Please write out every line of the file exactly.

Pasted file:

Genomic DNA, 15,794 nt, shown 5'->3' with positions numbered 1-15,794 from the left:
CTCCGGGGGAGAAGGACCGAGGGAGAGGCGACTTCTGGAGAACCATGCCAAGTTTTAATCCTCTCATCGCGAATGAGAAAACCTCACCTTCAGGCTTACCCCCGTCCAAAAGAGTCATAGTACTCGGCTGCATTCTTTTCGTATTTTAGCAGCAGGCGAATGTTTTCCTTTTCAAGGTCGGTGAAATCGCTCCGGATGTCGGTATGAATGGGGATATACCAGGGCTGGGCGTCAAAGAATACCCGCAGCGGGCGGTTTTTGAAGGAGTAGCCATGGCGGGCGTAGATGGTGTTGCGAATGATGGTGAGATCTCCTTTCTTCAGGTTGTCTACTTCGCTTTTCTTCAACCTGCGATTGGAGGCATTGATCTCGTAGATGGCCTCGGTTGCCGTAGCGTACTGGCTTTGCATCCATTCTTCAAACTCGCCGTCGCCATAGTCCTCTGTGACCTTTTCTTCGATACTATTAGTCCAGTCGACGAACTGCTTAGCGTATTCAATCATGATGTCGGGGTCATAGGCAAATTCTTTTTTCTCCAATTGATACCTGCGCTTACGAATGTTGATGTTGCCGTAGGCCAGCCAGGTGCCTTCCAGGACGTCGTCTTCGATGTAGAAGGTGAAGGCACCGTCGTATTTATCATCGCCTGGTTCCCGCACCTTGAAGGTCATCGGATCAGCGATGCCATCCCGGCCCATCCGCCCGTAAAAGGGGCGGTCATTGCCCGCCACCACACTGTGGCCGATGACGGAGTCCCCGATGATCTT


Genomic DNA, 15,794 nt, shown 5'->3' with positions numbered 1-15,794 from the left:
CTCCGGGGGAGAAGGACCGAGGGAGAGGCGACTTCTGGAGAACCATGCCAAGTTTTAATCCTCTCATCGCGAATGAGAAAACCTCACCTTCAGGCTTACCCCCGTCCAAAAGAGTCATAGTACTCGGCTGCATTCTTTTCGTATTTTAGCAGCAGGCGAATGTTTTCCTTTTCAAGGTCGGTGAAATCGCTCCGGATGTCGGTATGAATGGGGATATACCAGGGCTGGGCGTCAAAGAATACCCGCAGCGGGCGGTTTTTGAAGGAGTAGCCATGGCGGGCGTAGATGGTGTTGCGAATGATGGTGAGATCTCCTTTCTTCAGGTTGTCTACTTCGCTTTTCTTCAACCTGCGATTGGAGGCATTGATCTCGTAGATGGCCTCGGTTGCCGTAGCGTACTGGCTTTGCATCCATTCTTCAAACTCGCCGTCGCCATAGTCCTCTGTGACCTTTTCTTCGATACTATTAGTCCAGTCGACGAACTGCTTAGCGTATTCAATCATGATGTCGGGGTCATAGGCAAATTCTTTTTTCTCCAATTGATACCTGCGCTTACGAATGTTGATGTTGCCGTAGGCCAGCCAGGTGCCTTCCAGGACGTCGTCTTCGATGTAGAAGGTGAAGGCACCGTCGTATTTATCATCGCCTGGTTCCCGCACCTTGAAGGTCATCGGATCAGCGATGCCATCCCGGCCCATCCGCCCGTAAAAGGGGCGGTCATTGCCCGCCACCACACTGTGGCCGATGACGGAGTCCCCGATGATCTT